Coronavirus: Is it still safe to use public transport?

As non-essential services in NSW and Victoria go in to lockdown, public transport remains open.

But is it safe to use? 

“Using public transport is low risk, but you should only be using it when you really need to, for example going to work if you absolutely can’t work from home,” says Dr Fiona Stanaway, clinical epidemiologist at The University of Sydney School of Public Health.

“If you have alternatives to public transport, try and use them. This not only reduces your risk, but reduces the risk for those who have no other alternatives as it means they don’t have to navigate crowded trains and buses. If you are unwell with any symptoms of cold or flu – no matter how mild – stay at home and do not use public transport.”

How do the new social distancing rules impact public transport?

Although the government has introduced a mandate where no more than 100 people can be together indoors, this rule does not yet apply to public transport.

This will be reviewed regularly, and may change.

Bus drivers have taken to wearing face masks during the virus pandemic. Source: AAP

However, it’s still advised to maintain social distancing and hygiene as much as possible.

Dr Stanaway says:

  • “Travel at off-peak times to reduce the amount of people you come in to contact with.”

  • “Walk along the train platform to carriages that have fewer people, and try to sit at a distance from others. If you're in a train or bus with moveable seats, move them so you have your back to people rather than facing them.”

  • “Take hand sanitiser with you to use on public transport, but make sure you wash your hands thoroughly when you arrive at your destination.” 

Passengers are encouraged to carry hand sanitiser with them. Source: Getty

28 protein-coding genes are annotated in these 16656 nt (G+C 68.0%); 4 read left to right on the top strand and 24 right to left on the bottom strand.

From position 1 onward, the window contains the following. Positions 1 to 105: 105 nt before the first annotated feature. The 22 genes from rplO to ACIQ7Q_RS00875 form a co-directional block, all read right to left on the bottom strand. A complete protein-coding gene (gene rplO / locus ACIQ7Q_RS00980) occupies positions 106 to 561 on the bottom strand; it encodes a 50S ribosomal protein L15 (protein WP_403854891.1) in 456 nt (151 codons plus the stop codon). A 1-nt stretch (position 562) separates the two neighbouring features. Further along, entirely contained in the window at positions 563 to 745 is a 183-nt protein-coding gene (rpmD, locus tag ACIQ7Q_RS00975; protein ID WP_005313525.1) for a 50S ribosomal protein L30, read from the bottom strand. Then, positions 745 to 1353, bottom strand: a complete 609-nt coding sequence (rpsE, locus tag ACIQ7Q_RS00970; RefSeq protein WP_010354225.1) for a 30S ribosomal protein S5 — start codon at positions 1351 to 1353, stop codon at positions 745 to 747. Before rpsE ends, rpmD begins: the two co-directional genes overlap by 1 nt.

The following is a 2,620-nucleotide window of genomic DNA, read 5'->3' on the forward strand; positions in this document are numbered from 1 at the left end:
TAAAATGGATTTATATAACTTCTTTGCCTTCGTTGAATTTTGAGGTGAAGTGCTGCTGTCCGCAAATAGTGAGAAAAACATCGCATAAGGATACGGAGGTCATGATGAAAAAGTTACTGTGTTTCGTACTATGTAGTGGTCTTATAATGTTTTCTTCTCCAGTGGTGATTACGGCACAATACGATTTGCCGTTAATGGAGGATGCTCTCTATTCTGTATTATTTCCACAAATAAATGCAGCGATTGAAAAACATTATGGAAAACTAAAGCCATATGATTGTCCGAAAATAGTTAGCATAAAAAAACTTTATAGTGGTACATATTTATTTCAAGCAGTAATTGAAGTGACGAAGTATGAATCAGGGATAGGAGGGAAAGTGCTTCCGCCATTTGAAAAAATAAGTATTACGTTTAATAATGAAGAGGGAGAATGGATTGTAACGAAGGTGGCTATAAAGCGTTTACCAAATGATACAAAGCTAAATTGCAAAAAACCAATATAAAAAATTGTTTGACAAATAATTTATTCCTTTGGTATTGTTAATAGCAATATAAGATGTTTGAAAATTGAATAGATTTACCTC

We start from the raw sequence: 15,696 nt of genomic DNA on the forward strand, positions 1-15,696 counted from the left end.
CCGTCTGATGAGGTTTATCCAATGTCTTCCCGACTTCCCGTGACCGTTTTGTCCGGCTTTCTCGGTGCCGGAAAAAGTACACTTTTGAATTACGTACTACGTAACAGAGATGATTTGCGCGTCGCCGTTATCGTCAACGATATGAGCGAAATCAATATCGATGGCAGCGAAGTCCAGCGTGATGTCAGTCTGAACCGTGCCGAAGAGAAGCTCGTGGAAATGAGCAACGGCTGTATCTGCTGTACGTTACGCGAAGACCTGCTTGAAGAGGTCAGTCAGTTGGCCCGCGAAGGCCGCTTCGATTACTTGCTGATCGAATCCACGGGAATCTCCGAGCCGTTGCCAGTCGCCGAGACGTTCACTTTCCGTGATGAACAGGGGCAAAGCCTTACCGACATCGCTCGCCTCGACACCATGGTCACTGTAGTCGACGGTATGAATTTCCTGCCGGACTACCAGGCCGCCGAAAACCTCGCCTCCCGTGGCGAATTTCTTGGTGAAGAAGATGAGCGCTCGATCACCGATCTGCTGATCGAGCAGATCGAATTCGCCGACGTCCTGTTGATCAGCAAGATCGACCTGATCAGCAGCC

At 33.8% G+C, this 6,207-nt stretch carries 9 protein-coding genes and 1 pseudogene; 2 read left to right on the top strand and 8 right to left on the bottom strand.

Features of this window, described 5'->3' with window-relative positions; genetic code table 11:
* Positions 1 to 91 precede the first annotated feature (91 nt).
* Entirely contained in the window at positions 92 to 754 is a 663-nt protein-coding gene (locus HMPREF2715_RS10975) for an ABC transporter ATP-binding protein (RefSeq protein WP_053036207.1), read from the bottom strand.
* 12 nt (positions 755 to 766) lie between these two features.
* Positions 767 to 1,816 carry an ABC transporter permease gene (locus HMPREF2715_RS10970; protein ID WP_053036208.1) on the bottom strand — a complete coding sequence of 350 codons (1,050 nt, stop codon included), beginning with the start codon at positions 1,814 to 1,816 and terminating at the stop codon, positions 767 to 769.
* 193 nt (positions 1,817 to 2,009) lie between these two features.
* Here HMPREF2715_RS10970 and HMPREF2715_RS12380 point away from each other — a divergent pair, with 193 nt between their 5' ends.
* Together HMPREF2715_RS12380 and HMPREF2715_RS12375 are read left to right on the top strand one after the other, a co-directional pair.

What is the official guidance from government for public transport drivers?

The government asks drivers to employ standard cleaning practices at the end of each shift.

In the event of a passenger sneezing or coughing, they should clean surfaces with disinfectant wipes.

Unions are asking for no cash to be handled. 

It is understood the virus can live for days on plastic and stainless steel surfaces. Source: AAP

Can coronavirus live on surfaces in public transport? 

Yes.

A study by the US National Institutes of Health (NIH) shows that the virus can survive for up to two to three days on plastic and stainless steel surfaces.

This suggests that the virus might also last this long on door handles and other hard surfaces. Researchers aren’t sure yet how long it might last on fabric such as seats or clothing. 

Will public transport be affected by coronavirus?

At the moment public transport is still running full services.

At the moment public transport is still running full services. Source: Getty

Here is the breakdown of what each state and territory are doing to ensure their services remain as safe as possible:

What are Public Transport Victoria doing to reduce the risk of COVID-19?

In the attempt to stagger people travelling, train passengers will benefit from free early bird travel, with all metropolitan trains free if you touch on and off before 7.15am.

On Metro Trains and V/Line, all carriages will be sprayed with disinfectant and all touch surfaces wiped down every night, on top of the current cleaning arrangements.

The trams in Melbourne will be deep-cleaned before each service.